The Daily

Posts Tagged ‘P.G. Wodehouse’

Jeeves, Redux, and Other News

November 4, 2013 | by

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  • Margaret Drabble: “At parties, after a few drinks, I start asking people to supper, which I always regret.”
  • NaNoWriMo is upon us. Here are some inspirational quotes to help you get on with it.
  • “I do not remember all the details, but I do remember the plot.” Borges as teacher.
  • A nanny to London’s 1980s literary set (part of it, anyway) publishes a book of letters.
  • “The great thing about Bertie is that he is a very generous-spirited, nice chap, with a sunny outlook on life. Forcing myself to think like that was good for me. It didn’t affect the way I speak—I didn’t start saying ‘What ho, old fruit!’—but it did affect the way I think. It made me look on the bright side.” Sebastian Faulks on taking on Jeeves and Wooster
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    Good Little Girls, and Other News

    April 4, 2013 | by

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  • “Good little girls ought not to make mouths at their teachers for every trifling offense. This retaliation should only be resorted to under peculiarly aggravated circumstances.” Mark Twain’s advice to little girls, illustrated by Vladimir Radunsky.
  • Speaking of: the always fun Wodehouse Prize shortlist is posted.
  • “British writing will be far less incisive and fun when he stops.” Tim Martin pays tribute to Iain Banks, who just revealed his terminal illness.
  • “Banks manages to be both popular and profound,” says Stuart Kelly in The Scotsman.
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    “Things Grown-Ups Talk About”

    January 18, 2013 | by

    Today is A. A. Milne’s birthday. While he is certainly best known as the creator of Winnie the Pooh, Milne was a prolific writer who came to resent his association with the beloved bear of very little brain. One of the more intriguing episodes of Milne’s life is his feud with author P. G. Wodehouse.

    The two men were initially friends: exactly the same age, and both comic writers, they moved in the same circles in 1920s London, playing on the same cricket team and contributing to many of the same publications. In 1928, they even collaborated on the adaptation of Wodehouse’s A Damsel in Distress. By the 1930s, their friendship had cooled somewhat—Wodehouse defenders cite jealousy—but it wasn’t until World War II that things became actively hostile. Read More »

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    The Fitzgerald-Wodehouse Friendship, and Other News

    January 7, 2013 | by

  • Robert McCrum: “In the department of lost meetings, one near-miss that’s always fascinated me is the on-off friendship between F. Scott Fitzgerald and P. G. Wodehouse, both of whom came to prominence in America at the end of the Great War.”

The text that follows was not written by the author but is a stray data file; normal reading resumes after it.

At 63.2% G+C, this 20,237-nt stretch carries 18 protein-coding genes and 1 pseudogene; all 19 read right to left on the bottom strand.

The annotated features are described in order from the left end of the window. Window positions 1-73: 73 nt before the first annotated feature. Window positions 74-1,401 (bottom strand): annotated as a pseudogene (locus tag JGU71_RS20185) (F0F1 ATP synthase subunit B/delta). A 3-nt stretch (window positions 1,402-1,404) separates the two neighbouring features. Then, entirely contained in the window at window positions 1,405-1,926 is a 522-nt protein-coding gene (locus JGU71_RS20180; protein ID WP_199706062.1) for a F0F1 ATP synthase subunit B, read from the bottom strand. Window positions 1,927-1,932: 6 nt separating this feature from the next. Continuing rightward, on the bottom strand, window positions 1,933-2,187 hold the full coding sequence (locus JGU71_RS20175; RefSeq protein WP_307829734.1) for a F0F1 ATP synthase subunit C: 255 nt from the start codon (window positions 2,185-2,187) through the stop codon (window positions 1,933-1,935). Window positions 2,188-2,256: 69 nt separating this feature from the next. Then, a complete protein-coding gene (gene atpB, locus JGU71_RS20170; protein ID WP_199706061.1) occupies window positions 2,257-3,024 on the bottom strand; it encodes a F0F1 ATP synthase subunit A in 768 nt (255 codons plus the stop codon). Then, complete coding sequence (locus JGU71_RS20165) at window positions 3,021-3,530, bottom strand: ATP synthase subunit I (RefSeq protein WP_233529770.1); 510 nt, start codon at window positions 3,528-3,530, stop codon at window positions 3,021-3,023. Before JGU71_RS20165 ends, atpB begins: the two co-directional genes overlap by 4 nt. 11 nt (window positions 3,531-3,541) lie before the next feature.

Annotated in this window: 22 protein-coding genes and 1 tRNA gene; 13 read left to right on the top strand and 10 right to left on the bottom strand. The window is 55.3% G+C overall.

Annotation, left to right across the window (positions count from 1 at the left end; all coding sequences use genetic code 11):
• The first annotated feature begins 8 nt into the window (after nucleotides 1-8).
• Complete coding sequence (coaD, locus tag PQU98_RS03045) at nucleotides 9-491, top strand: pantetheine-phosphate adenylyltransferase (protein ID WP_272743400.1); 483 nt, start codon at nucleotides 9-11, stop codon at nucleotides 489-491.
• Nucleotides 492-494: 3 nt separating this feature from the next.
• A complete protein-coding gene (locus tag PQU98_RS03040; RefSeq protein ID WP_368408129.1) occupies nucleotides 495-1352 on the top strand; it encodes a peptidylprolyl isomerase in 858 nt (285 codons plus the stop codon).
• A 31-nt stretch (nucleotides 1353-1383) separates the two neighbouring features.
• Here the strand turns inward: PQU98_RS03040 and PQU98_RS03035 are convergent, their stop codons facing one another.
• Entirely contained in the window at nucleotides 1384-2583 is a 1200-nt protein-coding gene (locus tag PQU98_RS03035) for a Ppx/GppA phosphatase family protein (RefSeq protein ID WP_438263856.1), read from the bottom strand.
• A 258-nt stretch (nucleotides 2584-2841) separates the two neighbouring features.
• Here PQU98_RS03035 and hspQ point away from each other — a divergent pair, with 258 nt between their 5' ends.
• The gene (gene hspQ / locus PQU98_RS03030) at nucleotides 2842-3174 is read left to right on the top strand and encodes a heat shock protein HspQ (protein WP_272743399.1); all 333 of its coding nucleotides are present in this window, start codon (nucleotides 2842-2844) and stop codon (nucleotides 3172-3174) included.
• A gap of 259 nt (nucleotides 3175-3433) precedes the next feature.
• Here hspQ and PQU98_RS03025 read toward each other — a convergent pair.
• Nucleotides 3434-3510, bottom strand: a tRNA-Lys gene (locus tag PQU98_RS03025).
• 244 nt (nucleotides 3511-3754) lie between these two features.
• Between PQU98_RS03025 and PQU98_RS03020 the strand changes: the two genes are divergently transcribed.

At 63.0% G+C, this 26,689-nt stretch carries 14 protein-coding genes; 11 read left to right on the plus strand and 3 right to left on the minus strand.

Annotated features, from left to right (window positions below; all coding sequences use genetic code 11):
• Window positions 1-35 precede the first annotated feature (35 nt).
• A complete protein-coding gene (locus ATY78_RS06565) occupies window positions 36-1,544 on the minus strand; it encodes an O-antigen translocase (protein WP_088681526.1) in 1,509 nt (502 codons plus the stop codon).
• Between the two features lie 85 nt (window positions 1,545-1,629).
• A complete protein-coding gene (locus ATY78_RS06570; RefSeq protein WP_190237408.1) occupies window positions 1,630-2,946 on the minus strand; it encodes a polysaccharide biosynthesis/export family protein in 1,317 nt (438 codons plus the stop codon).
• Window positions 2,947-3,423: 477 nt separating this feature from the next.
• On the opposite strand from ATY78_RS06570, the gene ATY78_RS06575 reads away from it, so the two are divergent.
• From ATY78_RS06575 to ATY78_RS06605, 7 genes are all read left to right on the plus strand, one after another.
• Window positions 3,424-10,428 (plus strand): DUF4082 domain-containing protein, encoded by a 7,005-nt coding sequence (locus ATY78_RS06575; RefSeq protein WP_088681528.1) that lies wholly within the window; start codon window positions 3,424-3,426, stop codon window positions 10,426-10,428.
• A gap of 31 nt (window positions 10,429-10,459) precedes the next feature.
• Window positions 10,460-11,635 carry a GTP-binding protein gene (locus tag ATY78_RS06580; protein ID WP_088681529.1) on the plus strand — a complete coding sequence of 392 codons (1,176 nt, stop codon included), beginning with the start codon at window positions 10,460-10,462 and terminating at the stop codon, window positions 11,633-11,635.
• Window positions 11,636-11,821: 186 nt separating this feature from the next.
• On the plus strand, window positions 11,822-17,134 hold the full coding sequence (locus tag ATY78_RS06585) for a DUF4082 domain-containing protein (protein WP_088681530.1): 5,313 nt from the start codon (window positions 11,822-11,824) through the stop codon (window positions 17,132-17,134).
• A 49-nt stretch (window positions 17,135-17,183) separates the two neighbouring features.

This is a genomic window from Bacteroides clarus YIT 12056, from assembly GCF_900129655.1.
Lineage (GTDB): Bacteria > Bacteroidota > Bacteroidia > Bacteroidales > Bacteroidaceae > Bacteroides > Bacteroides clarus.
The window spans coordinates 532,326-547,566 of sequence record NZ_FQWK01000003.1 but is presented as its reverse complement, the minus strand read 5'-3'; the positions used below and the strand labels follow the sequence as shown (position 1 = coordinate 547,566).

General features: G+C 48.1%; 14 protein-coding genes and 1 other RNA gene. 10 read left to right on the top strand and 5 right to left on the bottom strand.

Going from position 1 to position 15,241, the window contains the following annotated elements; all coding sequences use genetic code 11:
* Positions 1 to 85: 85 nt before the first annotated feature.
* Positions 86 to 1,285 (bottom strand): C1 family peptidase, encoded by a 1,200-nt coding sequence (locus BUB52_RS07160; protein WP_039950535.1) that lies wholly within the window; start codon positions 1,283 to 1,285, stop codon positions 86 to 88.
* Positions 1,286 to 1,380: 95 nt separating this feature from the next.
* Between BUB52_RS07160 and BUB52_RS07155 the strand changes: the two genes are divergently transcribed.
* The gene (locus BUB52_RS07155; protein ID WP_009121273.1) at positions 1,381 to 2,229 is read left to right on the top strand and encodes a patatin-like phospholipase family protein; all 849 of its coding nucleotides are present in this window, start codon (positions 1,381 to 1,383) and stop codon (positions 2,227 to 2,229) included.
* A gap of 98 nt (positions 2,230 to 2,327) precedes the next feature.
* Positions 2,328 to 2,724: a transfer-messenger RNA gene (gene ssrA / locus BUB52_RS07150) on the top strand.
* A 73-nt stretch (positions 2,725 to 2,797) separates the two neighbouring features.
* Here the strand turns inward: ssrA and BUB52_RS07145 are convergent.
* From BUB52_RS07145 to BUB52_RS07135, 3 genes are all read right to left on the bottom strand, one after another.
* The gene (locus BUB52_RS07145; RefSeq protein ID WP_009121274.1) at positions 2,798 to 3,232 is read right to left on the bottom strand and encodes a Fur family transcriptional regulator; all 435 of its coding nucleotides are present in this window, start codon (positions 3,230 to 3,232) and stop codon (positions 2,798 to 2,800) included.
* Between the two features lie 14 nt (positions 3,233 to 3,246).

• And so it begins: hot on the heels of best-of 2012, The Millions brings us the most anticipated reads of 2013.
  • New York digests the latest in self-help (or, as Barnes & Noble would have it, self-improvement) so you don't have to.
  • Can we separate the work of Ted and Sylvia from the myth?
  • One author dishes the dirt on publishing a book.

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    The Finalists: Win a Bicycle Contest

    July 25, 2012 | by

    Our inbox runneth over! We asked you to describe the facing image in three hundred words—in the style of Ernest Hemingway, P. G. Wodehouse, Joan Didion, Elizabeth Bishop, or Ray Bradbury—and some two hundred of you did just that. We had hoped to announce a winner yesterday, but it took us this long just to read through all the manly terseness, Jeevesian whimsy, California deadpan, villanelles (“Write it! Pedal faster”), and Martiana. Plus a surprising number of entries that went their own way and ignored the “in the style of” part of the contest—thereby forfeiting the chance to win a bicycle but showing impressive powers of imagination when it comes to devils and flappers on wheels.

    Scroll down to read excerpts from our finalists. And again, many thanks to Velojoy and Hudson Urban Bicycles!

    The Drones’ First Annual Charity Tour De Blandings and Fancy Dress Ball took a wrong turn when Freddie Widgeon and Billie Mainwaring arrived. Somehow each had misread the invitation and got the idea that the cycling was fancy dress. Billie came as a “Muse of Modern Dance,” all chiffon and gauze and trailing scarves. Isadora Duncan on a velocipede. Freddie had on a fearfully complete devil’s costume, though how he’d pedal in those hoof-shaped boots got right past me.

    —Elliot Nesterman

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    Win a Bicycle!

    July 9, 2012 | by

    My predecessor George Plimpton was known for cycling around New York  before it was either cool or safe (before, some would say, it was sane). And nowadays, we at TPR are still devoted city bikers; our rides can be found chained up and down White Street. So in celebration of the Tour de France—and thanks to the generosity of Hudson Urban Bikes—we, along with Velojoy, are giving away one of Hudson Urban Bikes' Beater Bicycles Roadster. This classic city bike comes in a men’s and a women’s model, both of which may be seen in the diabolical and rather enigmatic illustration below.

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